The US based Lucha Libre USA began promoting in 2010 and featured several Mini-Estrellas, unlike in Mexican promotions, Mini-Estrellas such as Mascarita Dorada and Pequeño Halloween compete against regular sized competitors instead of in a separate division.

From Mini-Estrella to regular competitors[edit]

Since the Mini-Estrella division is not restricted only to people with Dwarfism some wrestlers have moved on from the Mini-Estrellas division to the regular sized division, especially some of the competitors over the 1.53 m (5 ft 0 in) height limit the division originally had. Mike Segura originally worked as Orito (a mini version of Oro) in CMLL, but when he began working for AAA he began working in the regular sized division as Super Nova.[1] Similarly Felinito wrestled in CMLL as a mini but when jumped to AAA he began wrestling in the regular sized division as Mach 1. Freelance became a regular sized wrestler after losing his mask as Panterita.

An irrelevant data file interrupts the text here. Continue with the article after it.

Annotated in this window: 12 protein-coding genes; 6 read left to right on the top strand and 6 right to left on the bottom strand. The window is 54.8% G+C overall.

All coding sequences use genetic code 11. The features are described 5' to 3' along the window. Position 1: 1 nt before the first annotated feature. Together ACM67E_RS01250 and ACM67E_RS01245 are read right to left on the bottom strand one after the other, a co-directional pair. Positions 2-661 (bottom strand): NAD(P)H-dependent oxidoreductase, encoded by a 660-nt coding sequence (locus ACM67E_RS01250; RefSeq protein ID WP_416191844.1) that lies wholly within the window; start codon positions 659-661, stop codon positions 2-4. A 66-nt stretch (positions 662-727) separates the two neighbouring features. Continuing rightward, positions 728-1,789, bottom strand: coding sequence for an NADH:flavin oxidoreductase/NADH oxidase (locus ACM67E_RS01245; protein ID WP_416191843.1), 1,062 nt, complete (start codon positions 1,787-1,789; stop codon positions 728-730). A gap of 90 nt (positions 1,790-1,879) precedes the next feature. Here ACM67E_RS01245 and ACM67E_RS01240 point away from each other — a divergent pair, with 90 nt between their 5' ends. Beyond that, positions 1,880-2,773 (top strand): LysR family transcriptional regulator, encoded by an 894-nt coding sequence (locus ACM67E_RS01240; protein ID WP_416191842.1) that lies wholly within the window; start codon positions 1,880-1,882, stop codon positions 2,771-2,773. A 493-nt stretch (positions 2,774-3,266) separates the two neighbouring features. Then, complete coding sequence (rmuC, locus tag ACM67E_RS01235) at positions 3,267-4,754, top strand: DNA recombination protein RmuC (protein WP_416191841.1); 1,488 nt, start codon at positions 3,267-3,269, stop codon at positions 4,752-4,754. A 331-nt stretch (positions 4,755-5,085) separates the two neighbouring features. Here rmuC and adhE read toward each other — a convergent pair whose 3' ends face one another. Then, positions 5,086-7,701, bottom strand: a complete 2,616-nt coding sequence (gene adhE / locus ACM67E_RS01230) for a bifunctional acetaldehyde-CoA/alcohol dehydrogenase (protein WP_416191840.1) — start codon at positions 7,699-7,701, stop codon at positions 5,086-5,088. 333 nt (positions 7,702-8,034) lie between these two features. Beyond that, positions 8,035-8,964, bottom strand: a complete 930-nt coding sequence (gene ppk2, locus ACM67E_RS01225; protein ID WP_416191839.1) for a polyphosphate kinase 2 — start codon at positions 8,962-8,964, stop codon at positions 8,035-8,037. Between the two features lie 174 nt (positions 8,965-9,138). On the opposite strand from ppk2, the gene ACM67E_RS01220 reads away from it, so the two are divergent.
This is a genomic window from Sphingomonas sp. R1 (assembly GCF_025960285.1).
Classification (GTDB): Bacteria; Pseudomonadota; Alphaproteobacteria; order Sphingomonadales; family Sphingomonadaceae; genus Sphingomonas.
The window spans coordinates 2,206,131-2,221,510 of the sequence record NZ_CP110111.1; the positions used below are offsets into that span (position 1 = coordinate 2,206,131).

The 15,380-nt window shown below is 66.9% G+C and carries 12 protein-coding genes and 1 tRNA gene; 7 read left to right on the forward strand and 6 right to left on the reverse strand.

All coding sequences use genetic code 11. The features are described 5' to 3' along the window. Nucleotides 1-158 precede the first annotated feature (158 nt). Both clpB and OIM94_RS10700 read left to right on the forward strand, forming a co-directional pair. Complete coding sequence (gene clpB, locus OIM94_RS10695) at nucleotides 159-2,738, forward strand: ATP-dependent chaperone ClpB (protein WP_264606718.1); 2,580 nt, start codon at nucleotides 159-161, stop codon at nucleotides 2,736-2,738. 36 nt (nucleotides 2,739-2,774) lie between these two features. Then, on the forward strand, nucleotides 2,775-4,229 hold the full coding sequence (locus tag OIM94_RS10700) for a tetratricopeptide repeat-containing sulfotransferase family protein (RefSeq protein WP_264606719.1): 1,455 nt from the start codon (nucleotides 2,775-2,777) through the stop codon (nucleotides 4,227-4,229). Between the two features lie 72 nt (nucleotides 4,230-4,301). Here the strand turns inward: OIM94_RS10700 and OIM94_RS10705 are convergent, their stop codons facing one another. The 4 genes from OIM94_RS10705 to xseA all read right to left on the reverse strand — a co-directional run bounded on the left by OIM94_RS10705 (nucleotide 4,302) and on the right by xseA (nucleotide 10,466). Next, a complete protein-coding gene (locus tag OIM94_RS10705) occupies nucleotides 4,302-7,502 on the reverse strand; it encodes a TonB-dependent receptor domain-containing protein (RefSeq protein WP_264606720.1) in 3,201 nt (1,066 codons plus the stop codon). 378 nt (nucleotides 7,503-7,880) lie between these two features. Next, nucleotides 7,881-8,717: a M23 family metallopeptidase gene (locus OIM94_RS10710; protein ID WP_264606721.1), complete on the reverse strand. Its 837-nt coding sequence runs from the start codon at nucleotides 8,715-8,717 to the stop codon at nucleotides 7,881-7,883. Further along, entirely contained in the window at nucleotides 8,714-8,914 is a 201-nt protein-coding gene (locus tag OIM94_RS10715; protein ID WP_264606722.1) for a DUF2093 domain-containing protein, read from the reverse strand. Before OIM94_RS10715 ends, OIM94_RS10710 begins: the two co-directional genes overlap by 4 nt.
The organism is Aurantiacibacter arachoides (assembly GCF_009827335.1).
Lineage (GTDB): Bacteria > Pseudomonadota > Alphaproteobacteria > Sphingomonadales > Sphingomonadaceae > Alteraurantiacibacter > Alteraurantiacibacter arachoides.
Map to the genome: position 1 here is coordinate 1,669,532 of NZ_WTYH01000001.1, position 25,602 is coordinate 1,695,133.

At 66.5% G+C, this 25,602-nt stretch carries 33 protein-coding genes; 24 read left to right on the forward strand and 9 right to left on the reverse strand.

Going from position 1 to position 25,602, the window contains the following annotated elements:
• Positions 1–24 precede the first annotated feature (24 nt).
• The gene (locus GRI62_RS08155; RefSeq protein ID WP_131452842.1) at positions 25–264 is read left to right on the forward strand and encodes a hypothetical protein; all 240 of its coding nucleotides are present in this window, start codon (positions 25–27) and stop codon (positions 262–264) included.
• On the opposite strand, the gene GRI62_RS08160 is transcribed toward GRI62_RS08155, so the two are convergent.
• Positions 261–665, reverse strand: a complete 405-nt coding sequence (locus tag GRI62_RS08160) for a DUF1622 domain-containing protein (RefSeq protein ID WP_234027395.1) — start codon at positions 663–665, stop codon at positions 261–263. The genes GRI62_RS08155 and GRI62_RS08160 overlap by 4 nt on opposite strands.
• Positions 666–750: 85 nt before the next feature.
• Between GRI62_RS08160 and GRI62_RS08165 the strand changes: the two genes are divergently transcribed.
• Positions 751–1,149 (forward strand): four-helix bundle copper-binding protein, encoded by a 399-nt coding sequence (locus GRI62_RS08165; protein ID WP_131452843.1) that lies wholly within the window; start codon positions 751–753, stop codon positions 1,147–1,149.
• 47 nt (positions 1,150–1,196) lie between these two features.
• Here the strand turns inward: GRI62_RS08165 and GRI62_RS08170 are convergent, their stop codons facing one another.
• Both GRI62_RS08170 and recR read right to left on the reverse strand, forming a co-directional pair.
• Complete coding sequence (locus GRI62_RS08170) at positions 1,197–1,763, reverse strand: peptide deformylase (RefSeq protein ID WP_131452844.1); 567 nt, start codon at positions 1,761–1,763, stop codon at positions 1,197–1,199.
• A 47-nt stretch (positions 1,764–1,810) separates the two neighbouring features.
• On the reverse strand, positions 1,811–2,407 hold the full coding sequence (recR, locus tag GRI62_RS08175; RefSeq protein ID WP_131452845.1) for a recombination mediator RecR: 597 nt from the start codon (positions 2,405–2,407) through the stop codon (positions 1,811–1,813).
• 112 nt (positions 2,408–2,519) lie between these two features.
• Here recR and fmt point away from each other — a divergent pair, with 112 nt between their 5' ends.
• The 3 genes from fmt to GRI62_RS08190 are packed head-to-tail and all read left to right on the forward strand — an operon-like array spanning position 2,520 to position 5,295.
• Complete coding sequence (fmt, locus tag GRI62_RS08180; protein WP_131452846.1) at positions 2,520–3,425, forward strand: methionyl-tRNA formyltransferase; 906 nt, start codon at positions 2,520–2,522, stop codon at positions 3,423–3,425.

In late 1997 CMLL booked an eight-man torneo cibernetico elimination match where the winner would earn the right to work in the "regular sized" division. Damiancito El Guerrero defeated Cicloncito Ramírez, Tritoncito, Pequeño Cochisse, Platita, Guerrerito del Future, Pequeño Sayama and Fierito to earn the right to work with "regular sized" wrestlers.[20] In early 1998 he made his debut as part of the regular sized division under the name "Virus", no mention was made that Virus used to work as Damiancito El Guerrero or the fact that he still held the CMLL World Mini-Estrella Championship. By 1999 CMLL decided that it was time to crown a new CMLL World Mini-Estrella Champion as Virus was still technically the champion despite not having worked as a mini for over a year. Instead of making Virus return to the Minis division to lose the title CMLL decided to give the championship to Ultimo Dragoncito and then subsequently announce that Ultimo Dragoncito had "won" the title on an undisclosed day in October 1999.[21]